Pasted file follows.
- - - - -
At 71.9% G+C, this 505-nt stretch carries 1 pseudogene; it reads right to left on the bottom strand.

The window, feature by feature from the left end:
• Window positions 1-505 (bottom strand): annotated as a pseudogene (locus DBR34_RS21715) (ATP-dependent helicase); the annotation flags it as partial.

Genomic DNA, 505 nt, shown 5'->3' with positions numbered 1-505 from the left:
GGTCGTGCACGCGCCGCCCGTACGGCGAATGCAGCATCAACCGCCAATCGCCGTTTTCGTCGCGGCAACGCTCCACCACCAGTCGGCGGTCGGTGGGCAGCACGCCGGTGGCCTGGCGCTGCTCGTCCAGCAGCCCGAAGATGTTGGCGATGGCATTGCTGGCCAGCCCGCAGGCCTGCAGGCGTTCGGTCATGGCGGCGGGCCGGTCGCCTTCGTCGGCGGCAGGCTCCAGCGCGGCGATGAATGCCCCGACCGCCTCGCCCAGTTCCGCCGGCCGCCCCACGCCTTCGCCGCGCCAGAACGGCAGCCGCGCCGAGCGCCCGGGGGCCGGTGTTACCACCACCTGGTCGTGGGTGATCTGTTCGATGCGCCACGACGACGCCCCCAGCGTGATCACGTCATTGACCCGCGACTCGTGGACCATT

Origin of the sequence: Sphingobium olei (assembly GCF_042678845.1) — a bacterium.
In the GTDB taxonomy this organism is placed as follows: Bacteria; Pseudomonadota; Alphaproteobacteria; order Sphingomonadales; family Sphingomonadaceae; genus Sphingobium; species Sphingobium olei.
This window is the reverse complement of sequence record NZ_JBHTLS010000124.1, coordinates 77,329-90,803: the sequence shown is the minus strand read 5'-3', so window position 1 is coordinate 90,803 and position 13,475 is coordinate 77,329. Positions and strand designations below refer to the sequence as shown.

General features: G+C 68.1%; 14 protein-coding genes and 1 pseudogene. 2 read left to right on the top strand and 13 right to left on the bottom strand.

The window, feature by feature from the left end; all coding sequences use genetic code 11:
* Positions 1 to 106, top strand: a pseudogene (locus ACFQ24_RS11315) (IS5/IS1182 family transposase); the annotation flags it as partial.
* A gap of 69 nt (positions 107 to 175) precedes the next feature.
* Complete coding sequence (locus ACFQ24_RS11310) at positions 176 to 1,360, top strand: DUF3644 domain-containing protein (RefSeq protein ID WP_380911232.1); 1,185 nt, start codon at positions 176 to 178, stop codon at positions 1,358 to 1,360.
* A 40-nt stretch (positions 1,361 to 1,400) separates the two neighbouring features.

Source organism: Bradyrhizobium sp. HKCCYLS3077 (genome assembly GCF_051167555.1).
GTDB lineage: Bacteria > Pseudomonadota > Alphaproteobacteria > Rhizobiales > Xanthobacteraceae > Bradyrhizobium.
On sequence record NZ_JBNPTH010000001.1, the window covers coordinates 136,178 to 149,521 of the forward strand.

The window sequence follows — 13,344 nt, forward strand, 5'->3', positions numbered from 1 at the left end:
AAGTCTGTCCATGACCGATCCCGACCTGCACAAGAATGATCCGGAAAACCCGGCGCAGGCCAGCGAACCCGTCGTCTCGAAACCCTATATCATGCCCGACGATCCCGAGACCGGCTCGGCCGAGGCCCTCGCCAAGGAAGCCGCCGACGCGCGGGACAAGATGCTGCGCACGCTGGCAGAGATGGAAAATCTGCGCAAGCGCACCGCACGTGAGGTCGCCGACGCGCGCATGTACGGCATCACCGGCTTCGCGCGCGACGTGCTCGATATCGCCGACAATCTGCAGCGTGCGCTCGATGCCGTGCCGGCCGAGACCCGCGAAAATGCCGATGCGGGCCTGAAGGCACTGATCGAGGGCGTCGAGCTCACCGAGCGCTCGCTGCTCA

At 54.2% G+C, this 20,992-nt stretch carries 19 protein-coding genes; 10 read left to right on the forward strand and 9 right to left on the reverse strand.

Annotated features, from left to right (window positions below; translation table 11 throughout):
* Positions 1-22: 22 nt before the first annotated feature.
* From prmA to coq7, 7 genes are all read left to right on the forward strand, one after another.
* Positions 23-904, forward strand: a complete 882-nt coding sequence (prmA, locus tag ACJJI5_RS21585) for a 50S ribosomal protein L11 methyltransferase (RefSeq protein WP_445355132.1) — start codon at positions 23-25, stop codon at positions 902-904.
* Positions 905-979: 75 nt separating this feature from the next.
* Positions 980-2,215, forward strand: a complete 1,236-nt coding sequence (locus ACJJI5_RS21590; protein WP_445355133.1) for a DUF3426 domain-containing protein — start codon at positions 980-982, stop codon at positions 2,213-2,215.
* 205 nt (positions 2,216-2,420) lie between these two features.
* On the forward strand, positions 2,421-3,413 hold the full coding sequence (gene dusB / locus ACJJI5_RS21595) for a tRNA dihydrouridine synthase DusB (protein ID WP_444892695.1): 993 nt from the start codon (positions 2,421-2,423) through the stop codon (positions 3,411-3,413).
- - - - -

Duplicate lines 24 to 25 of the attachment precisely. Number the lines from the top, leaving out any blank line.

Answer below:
* Positions 23-904, forward strand: a complete 882-nt coding sequence (prmA, locus tag ACJJI5_RS21585) for a 50S ribosomal protein L11 methyltransferase (RefSeq protein WP_445355132.1) — start codon at positions 23-25, stop codon at positions 902-904.
* Positions 905-979: 75 nt separating this feature from the next.